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British, U.S. Marines Forge Bond Playing Cricket Sgt. Ned Johnson

U.S. Marines with 3rd Battalion, 7th Marine Regiment, pose with members of the 40 Commandos Group, British Royal Marines and Air Force after a cricket match, Sept. 14. The two forces played a shortened match for charity that was hailed as the first ever cricket match in Sangin. The equipment used was signed by each player and will be auctioned off by the Somerset County Cricket Club who originally sent the equipment to the Royal Marines.

SANGIN, Afghanistan - Sometimes an explosion breaks the silence of an afternoon in Sangin, but today the silence was broken with cheers.

British and U.S. Marines joined together and played a charity game of cricket, Sept. 14.

“The game was a charity event for the Somerset County Cricket Club,” said Sgt. Mike Davis, with the Military Stabilization Support Team, Royal Air Force Regiment. “They sent over the equipment that we used today.”

The match was about more than just charity, Davis said, adding that each team was required to have at least one U.S. Marine.

“The Americans who played were pretty good,” said Davis, a 38-year-old native of Wiltshire, England. “It was funny to see them play at first, but they did very well.”

The Americans enjoyed playing also.

“This game means a lot to me,” said Staff Sgt. Michael Bailey, a career planner with 3rd Battalion, 7th Marine Regiment. “My grandfather and father both loved cricket.”

Bailey also said it was nice to spend a few hours letting loose and having fun.

Although the game was about having fun, it was also about forging relationships.

“We patrol with the British and we work hard with them,” said Sgt. Josh Michlitsch, a squad leader with the Police Mentoring Team, 3rd Battalion, 7th Marine Regiment. “It is good for us to be able to have fun with them too.”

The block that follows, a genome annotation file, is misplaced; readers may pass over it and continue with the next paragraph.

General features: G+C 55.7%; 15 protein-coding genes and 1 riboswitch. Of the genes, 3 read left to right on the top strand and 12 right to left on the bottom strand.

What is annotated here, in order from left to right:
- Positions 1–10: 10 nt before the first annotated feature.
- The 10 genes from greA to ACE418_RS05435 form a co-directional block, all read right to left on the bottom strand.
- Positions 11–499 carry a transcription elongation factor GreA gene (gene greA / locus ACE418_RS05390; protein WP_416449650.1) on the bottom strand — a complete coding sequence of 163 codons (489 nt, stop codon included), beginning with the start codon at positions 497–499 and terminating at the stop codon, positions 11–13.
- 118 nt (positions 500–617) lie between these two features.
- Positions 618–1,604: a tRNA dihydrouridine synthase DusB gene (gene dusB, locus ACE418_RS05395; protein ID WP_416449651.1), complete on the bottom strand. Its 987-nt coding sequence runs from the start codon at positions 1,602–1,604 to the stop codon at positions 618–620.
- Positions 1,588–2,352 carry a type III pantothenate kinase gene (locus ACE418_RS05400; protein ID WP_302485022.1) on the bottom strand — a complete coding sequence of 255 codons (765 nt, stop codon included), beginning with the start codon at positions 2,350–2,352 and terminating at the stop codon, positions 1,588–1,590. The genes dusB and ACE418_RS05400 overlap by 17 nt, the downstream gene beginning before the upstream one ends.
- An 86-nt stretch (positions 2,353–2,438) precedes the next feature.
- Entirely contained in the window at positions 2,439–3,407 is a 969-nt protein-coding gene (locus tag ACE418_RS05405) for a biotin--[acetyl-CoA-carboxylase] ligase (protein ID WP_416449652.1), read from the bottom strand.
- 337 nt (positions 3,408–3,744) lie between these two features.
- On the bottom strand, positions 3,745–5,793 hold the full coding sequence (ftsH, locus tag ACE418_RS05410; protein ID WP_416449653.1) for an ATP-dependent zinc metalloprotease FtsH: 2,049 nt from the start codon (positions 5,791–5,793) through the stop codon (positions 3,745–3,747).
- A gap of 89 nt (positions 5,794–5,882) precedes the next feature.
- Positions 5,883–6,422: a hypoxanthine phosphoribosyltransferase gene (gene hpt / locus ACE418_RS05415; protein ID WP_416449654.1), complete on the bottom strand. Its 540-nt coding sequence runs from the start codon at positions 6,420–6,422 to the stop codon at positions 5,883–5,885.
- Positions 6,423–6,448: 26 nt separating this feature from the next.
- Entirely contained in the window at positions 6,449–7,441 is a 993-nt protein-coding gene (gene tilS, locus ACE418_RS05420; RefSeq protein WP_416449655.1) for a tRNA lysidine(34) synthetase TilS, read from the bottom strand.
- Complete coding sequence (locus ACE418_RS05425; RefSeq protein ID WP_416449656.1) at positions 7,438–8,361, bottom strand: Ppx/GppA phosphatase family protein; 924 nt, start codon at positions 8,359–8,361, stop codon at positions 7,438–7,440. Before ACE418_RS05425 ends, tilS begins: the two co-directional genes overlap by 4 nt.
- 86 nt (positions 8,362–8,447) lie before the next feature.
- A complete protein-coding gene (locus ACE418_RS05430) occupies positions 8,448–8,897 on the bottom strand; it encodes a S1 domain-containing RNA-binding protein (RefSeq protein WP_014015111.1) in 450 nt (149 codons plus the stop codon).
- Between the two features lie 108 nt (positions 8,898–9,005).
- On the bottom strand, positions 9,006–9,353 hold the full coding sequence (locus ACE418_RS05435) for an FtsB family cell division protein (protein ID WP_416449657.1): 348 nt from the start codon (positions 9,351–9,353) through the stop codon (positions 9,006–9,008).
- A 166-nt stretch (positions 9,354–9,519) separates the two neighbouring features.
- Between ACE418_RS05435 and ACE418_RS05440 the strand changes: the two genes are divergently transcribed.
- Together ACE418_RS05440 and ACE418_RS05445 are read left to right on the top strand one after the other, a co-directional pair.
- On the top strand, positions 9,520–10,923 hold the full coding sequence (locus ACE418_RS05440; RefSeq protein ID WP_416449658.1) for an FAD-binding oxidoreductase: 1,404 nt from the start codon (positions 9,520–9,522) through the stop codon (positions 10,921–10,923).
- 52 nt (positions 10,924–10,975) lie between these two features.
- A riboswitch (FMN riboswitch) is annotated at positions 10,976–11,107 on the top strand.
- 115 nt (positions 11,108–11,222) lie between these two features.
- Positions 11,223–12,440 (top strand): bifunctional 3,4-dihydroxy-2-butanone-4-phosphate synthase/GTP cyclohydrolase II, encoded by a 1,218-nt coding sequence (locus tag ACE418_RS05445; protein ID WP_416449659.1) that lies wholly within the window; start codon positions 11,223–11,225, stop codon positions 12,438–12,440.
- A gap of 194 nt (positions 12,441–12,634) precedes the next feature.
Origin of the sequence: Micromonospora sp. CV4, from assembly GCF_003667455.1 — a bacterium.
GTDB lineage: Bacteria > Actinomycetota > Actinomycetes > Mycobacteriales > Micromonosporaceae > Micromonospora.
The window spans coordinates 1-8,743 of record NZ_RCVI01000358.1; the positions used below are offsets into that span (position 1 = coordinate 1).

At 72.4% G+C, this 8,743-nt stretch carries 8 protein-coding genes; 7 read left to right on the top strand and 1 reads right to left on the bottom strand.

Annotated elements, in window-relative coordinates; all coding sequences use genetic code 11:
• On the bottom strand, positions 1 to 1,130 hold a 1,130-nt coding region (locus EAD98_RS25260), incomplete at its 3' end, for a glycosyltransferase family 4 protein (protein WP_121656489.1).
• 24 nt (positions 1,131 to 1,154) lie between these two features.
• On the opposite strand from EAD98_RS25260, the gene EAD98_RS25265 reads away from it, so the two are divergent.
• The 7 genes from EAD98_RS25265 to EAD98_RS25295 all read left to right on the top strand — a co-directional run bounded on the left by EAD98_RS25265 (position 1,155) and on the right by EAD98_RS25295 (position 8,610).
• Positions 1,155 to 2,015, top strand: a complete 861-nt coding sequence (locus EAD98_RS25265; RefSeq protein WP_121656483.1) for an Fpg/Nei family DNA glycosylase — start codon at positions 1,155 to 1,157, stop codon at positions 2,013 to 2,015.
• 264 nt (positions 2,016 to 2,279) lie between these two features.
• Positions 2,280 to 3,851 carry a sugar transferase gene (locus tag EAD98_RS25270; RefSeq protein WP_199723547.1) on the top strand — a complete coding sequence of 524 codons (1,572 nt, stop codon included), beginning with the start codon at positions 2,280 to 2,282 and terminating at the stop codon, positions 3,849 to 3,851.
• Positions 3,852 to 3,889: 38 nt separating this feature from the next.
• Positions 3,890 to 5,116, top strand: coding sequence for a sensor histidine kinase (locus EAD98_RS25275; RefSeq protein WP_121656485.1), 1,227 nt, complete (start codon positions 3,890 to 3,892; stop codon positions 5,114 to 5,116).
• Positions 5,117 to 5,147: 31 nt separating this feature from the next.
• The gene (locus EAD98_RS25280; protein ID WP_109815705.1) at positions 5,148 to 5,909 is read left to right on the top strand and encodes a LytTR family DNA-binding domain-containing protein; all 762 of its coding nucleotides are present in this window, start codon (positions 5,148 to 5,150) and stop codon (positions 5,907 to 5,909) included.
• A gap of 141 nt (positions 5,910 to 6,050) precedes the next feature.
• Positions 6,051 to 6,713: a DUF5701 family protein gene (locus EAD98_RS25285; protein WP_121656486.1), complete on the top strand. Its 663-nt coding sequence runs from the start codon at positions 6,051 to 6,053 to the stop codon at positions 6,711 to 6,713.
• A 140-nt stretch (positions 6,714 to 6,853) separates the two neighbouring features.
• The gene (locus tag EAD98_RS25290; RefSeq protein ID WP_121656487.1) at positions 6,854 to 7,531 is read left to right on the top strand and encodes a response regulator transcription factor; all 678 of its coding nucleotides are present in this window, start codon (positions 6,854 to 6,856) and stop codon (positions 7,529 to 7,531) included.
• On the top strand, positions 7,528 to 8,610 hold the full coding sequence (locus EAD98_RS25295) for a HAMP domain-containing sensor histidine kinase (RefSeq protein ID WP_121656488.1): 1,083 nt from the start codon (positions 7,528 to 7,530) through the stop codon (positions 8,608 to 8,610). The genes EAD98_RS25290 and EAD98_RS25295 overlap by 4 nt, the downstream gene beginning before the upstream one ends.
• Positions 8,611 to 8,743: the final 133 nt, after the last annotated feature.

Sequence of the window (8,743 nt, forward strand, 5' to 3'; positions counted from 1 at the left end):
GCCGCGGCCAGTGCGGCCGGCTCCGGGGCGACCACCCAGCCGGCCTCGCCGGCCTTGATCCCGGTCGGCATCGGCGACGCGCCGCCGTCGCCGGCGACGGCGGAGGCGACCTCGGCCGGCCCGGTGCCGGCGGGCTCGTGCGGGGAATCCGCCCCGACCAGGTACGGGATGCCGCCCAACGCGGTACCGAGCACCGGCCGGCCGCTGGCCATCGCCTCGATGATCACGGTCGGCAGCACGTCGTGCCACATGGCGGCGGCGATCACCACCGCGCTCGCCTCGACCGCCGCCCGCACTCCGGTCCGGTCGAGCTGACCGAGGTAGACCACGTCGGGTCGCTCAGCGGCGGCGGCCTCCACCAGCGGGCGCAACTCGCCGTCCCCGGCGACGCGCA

“I have the utmost respect for the British Marines and I’m honored to work with them and be able to play with them,” said Michlitsch, a 38-year-old native of Brookings, Ore.

Bailey, who played cricket in high school in the Caribbean, described the sport as a gentleman’s game similar to baseball.

A game of cricket contains 11 Overs. An Over consists of six balls bowled to a batsman standing in front of three wickets. Runs in cricket are scored when any of the two batsmen runs to the opposite set of wickets.

The equipment used during the game was signed by each player and will be auctioned off by the Somerset County Cricket Club.

The two opposing teams were comprised of the officers versus the staff non-commissioned officers of both forces. The officers won 83-51.

Davis said there are plans for another game between the non-commissioned officers and junior enlisted.

Patrolling and playing cricket together, British and U.S. Marines continue to develop lasting relationships as Coalition force partners, working together to maintain security and stability throughout the Sangin district.


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ImagesBritish, U.S. Marines...
U.S. Marines with 3rd Battalion, 7th Marine Regiment,...
ImagesBritish, U.S. Marines...
Staff Sgt. Michael Bailey, a career planner with 3rd...
ImagesBritish, U.S. Marines...
Sgt. Josh Michlitsch, a squad leader with the Police...
ImagesBritish, U.S. Marines...
Lt. Col Paul James, the commanding officer of 40...


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Public Domain Mark
This work, British, U.S. Marines forge bond playing cricket, by Sgt Ned Johnson, identified by DVIDS, is free of known copyright restrictions under U.S. copyright law.

Date Taken:09.16.2010

Date Posted:09.16.2010 00:19

Location:SANGIN, AFGlobe

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